• Each can hold several shopping bags full of groceries. Each can hold several shopping bags full of groceries.

There are also large storage bins in the rear doors and a twin bottle holder on the floor, but no flexible storage pockets on the front seat backrests. The base cushion, which swings up through 90 degrees to reveal two shallow storage nooks beneath, can be stowed in a vertical position if more internal cargo space is required.

What’s it like as a daily driver?

The deep burble of the Hemi V8 becomes a guttural roar when you floor the throttle, quickly launching the RAM towards triple-digit speeds with impressive force. However, with so much lazy torque on tap you can also drive it gently, with the big V8 barely ticking over at city and suburban speeds to optimise fuel economy.

In these conditions the Torqueflite auto keeps the engine in the 1500-3000rpm range, which is indicative of how broad the Hemi’s torque band is given that peak output is tapped another 1000rpm higher. At 100km/h it’s only doing 1600rpm and barely 2000rpm at 110km/h, so highway running is as economical as you could ask for.

The 1500 does tend to shrink around the driver after a while. The 1500 does tend to shrink around the driver after a while.

The ride quality when empty or with light loads is supple without being too ponderous through corners, aided by the four-coil suspension and excellent steering weight and feel, which seems to have benefitted from some HSV expertise in the transition to RHD.

Most parking spaces can be entered without having to pre-plan your exit strategy to avoid getting snookered like a 2500/3500 can. As a result, the 1500 does tend to shrink around the driver after a while, aided by the large heated door mirrors, reversing camera and rear parking sensors.

Our only gripe is the warning light for the foot-operated parking brake, which stayed on each time the parking brake was released. We discovered that two or three pulls of the release handle in quick succession made it switch off, but that became annoying after a while.

What’s it like for tradie use?

We forklifted 710kg into the load tub which with our driver equalled a total payload of 810kg, only 20kg under its 830kg limit. The rear coil springs compressed a full 90mm resulting in a noticeable squat in the tail, yet with some useful travel remaining.

Over a notoriously rough section of back road, the RAM floated across the bumps without any of the shuddering through the chassis experienced in coil-sprung Navara and X Class utes, which on the same strip of road regularly bottomed-out under similar payloads.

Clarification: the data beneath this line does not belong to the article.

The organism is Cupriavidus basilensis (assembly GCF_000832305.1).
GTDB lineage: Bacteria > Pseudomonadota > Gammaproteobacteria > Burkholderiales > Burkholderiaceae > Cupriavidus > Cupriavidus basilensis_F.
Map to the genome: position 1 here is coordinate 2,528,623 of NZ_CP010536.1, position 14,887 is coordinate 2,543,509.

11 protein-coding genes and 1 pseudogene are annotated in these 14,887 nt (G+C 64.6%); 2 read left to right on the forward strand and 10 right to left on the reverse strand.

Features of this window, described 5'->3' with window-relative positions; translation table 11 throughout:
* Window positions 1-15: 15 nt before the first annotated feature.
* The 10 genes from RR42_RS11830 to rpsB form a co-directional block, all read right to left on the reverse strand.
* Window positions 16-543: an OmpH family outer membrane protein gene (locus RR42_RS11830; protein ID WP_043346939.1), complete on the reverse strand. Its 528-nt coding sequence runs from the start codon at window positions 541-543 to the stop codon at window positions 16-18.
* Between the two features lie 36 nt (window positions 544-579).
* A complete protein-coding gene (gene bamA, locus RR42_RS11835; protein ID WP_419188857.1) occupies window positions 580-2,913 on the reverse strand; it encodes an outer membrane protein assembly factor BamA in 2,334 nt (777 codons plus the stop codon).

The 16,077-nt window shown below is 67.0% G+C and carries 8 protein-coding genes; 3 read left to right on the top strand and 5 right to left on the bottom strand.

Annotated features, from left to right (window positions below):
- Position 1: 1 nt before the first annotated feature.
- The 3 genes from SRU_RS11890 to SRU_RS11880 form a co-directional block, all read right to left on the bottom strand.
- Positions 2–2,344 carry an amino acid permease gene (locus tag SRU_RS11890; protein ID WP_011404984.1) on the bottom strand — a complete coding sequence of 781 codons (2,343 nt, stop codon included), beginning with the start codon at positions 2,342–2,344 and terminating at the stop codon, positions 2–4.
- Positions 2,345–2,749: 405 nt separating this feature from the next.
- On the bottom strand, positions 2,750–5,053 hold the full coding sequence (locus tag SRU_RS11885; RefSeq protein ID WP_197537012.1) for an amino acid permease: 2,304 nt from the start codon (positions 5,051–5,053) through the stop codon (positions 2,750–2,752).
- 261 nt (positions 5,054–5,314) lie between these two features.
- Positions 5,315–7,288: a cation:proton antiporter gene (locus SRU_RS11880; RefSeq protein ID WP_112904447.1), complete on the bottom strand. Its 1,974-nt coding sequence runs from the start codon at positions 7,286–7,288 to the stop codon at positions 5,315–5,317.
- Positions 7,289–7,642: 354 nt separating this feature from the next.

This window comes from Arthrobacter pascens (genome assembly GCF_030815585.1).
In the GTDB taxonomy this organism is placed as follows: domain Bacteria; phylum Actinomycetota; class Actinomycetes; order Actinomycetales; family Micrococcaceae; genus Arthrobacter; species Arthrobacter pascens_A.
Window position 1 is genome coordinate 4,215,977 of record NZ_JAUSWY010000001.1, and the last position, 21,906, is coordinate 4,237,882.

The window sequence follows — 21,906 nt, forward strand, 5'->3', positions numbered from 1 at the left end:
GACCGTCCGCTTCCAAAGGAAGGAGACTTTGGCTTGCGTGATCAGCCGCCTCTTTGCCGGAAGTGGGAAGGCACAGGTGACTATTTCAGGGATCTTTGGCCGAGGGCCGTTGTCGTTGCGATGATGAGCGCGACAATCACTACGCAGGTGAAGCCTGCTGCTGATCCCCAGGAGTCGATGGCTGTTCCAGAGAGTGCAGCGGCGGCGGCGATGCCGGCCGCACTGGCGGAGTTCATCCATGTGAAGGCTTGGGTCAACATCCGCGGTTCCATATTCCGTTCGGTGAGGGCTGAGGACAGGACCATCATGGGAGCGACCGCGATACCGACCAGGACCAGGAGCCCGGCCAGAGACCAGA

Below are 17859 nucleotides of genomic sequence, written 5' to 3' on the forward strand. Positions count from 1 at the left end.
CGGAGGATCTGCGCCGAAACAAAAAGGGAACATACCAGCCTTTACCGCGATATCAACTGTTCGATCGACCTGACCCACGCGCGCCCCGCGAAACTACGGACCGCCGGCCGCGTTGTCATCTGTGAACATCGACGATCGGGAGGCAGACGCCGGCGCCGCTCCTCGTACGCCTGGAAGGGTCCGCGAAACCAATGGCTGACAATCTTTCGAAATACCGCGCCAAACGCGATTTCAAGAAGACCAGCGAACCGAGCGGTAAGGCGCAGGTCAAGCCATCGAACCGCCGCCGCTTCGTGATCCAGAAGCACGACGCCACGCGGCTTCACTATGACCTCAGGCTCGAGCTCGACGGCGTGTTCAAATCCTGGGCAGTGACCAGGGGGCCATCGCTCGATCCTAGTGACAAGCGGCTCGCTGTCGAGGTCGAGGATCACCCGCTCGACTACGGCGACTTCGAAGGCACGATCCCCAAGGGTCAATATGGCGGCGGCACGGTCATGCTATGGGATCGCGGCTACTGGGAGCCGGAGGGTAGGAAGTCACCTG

We forklifted 710kg into the load tub for this test. We forklifted 710kg into the load tub for this test.

Also included on the RAM’s breakfast menu was our 13 per cent gradient, 2.0km-long set climb at 60km/h, which it easily ate in fourth gear at 2500rpm. Engine braking on the way down, in a manually-selected second gear, was just as effortless, with the big V8 holding firm at 4000rpm on overrun (redline 5800rpm) and 55km/h without once touching the brake pedal. That was mighty engine braking under such a heavy load, which would be particularly useful when towing.

What safety equipment is fitted? What safety rating?

No ANCAP rating and there’s no AEB, lane-keeping assist, blind-spot monitoring, cross-traffic alert or adaptive cruise control. All of these features are now commonly found on utes costing less.

However, it does come with driver and front passenger front, seat-side and side curtain airbags, along with curtain airbags in the rear. There's also stability control, traction control, electronic brakeforce distribution, hill-start assist, conventional cruise control and, importantly, trailer sway control. There’s also a reversing camera, rear parking sensors, heated door mirrors and tyre pressure monitoring. The rear seat has three top tether child seat anchorage points, but no ISOFIX.

What does it cost to own? What warranty is offered?

The RAM 1500 Express is a unique offering in the Australian marketplace. If you can afford the near six-figure price tag, V8 thirst and you’re not fussed about best-in-class safety, this big American pick-up offers a truckload of performance and sheer pose value that can’t be matched.

$89,950

Based on new car retail price

VIEW PRICING & SPECS

Daily driver score

4/5

Tradies score

4.3/5
Price Guide

$89,950

Based on new car retail price